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Thursday, 24 October 2019
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Markets & companies, Coatings market

"Asian paint companies continue to be aggressive in pursuing assets in Europe"

Tuesday, 20 August 2019

Despite the decreasing number of takeovers and mergers in recent months, Ben Scharff, an expert on corporate transactions, sees a new dynamic in recent months. In our interview, the Managing Director of Grace Matthews explains why.

"We will continue to see portfolio optimisation", says Ben Scharff of Grace Matthews. (Source: refif - stock.adobe.com)

"We will continue to see portfolio optimisation", says Ben Scharff of Grace Matthews. (Source: refif - stock.adobe.com)

Do you see an increase or decrease in Merger and Acquisition (M&A) activities in the industry?

Ben Scharff: While aggregate deal volumes have been comparable year-over-year, we certainly expect to see the slowdown that started in Q3 2018 to be fully reflected in 2019 full year transaction data. We estimate that transaction volumes will start to pick up in the second half of 2019.  However, we anticipate that overall annual deal volume to be down ~10 % over prior year. Again, this is as much a crystal ball read of the global economy as anything. Strong markets will lead to strong deal flow. We aren’t there at present and the markets need a boost or stimulus to get us there. Status quo is still pretty healthy though, and we anticipate similar levels of activity for valuations and deal flow as we enter and navigate through 2020.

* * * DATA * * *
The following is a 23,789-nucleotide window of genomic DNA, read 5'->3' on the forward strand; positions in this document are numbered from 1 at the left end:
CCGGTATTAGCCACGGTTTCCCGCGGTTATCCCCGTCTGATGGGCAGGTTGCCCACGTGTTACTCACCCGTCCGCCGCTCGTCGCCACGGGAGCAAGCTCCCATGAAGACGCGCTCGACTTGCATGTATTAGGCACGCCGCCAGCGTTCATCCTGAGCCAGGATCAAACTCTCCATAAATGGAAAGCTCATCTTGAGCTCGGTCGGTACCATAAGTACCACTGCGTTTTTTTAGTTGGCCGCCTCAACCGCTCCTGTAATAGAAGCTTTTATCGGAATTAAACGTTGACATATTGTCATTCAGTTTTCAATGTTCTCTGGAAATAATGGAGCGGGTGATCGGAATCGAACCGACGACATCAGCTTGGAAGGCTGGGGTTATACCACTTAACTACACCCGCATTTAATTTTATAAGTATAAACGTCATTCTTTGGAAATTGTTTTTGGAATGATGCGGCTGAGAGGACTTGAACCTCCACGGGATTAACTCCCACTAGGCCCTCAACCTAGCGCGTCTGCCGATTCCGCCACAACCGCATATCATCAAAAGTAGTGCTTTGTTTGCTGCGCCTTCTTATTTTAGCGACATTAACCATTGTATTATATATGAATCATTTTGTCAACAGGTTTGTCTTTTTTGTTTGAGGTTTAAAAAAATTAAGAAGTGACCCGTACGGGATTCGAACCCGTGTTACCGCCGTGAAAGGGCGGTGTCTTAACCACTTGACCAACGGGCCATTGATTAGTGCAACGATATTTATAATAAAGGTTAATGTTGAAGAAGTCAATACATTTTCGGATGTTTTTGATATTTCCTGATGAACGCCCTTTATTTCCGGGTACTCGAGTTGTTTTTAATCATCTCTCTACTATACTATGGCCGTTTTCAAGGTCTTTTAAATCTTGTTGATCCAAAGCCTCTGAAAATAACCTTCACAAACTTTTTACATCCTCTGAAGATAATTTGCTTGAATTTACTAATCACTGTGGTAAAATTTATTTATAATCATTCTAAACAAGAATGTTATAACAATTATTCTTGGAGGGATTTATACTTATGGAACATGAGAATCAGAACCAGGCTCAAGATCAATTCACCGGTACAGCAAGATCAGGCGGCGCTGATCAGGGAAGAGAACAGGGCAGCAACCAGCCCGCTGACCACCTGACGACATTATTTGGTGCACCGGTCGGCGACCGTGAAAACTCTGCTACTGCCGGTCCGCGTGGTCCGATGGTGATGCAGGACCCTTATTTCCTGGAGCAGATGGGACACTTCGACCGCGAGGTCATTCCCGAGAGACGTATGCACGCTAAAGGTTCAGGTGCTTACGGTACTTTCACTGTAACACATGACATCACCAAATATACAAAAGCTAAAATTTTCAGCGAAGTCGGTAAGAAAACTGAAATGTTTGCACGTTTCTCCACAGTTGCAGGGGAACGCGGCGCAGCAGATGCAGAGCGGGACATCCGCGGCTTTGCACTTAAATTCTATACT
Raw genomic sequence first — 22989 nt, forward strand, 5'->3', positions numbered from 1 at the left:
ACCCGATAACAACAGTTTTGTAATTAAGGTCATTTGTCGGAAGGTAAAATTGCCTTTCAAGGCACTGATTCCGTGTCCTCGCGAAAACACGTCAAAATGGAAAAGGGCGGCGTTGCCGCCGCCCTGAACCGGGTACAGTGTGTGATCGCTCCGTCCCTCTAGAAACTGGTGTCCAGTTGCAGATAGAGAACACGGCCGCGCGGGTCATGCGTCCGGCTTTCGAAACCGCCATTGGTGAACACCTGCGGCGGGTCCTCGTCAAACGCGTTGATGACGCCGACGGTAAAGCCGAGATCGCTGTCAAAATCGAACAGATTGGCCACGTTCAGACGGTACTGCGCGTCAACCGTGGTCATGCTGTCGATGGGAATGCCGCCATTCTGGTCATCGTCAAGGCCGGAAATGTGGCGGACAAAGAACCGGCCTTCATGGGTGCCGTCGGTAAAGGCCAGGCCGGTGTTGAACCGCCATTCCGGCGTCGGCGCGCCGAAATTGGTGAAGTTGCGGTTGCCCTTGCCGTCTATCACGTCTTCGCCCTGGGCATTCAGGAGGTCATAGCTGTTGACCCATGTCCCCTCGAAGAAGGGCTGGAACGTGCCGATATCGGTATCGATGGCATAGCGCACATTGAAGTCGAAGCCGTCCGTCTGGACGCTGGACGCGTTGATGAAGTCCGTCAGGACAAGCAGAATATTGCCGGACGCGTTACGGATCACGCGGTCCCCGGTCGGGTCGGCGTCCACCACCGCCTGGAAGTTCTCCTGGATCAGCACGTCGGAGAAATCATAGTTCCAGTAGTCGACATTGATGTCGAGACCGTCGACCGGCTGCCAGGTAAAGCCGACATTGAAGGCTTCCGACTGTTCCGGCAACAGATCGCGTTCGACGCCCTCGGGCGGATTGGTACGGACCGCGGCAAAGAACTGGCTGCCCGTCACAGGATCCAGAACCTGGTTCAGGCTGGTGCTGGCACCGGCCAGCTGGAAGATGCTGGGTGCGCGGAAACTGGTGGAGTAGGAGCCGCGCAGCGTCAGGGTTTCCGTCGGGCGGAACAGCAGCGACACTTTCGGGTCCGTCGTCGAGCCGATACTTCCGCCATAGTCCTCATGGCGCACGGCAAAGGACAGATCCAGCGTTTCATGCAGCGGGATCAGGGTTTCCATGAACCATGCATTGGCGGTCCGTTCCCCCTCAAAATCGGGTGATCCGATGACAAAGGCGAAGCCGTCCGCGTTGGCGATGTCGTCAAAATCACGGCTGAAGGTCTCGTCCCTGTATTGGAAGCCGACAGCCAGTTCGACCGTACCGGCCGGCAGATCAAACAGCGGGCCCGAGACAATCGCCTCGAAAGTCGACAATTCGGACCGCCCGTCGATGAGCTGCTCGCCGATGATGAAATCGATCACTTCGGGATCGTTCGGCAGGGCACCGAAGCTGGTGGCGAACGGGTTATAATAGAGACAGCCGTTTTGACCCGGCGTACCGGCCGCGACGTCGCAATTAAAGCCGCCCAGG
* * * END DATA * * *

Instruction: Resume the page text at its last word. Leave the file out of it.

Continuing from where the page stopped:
What development in regard to M&A activities do you expect for the remainder of 2019 and the beginning of 2020?

Scharff: Two observations of note. First, we will continue to see portfolio optimisation from the large industry players. Second, we will see the impact of the substantial pools of private equity capital being raised specifically focused on chemical-related transactions. Given valuations, pressure from activist shareholders and the aggression of the buyer community, large chemical and coatings players continue to deploy a portfolio management strategy. This strategy results in a higher receptivity to inbound inquiries for non-core assets, as well as proactively looking to carve-out businesses that could have a better home. Unlike many carve-outs of the past, many of the businesses being carved out are good, healthy businesses. While carve-outs logically and more frequently end up with a strategic partner, certain PE firms like SK Capital and OpenGate have built their business around being very good buyers of these assets.

Ben Scharff Managing Director Grace Matthews

Ben Scharff is Managing Director at Grace Matthews.

Companies like DuPont and RPM have recently stated that they will be looking to divest certain operations. One deal receiving a lot of attention in the market at present is BASF’s sale of its USD 3 billion construction chemicals operations. Our firm has completed roughly 10 carve-out transactions since the beginning of 2017, and we anticipate this rate of activity to continue. Private equity has become increasingly more active in chemicals and coatings M&A. We have seen multi-billion-dollar transactions recently from Advent, EQT Partners and Carlyle.

Will the market benefit from the ongoing consolidation or have we reached a level that will have a negative impact?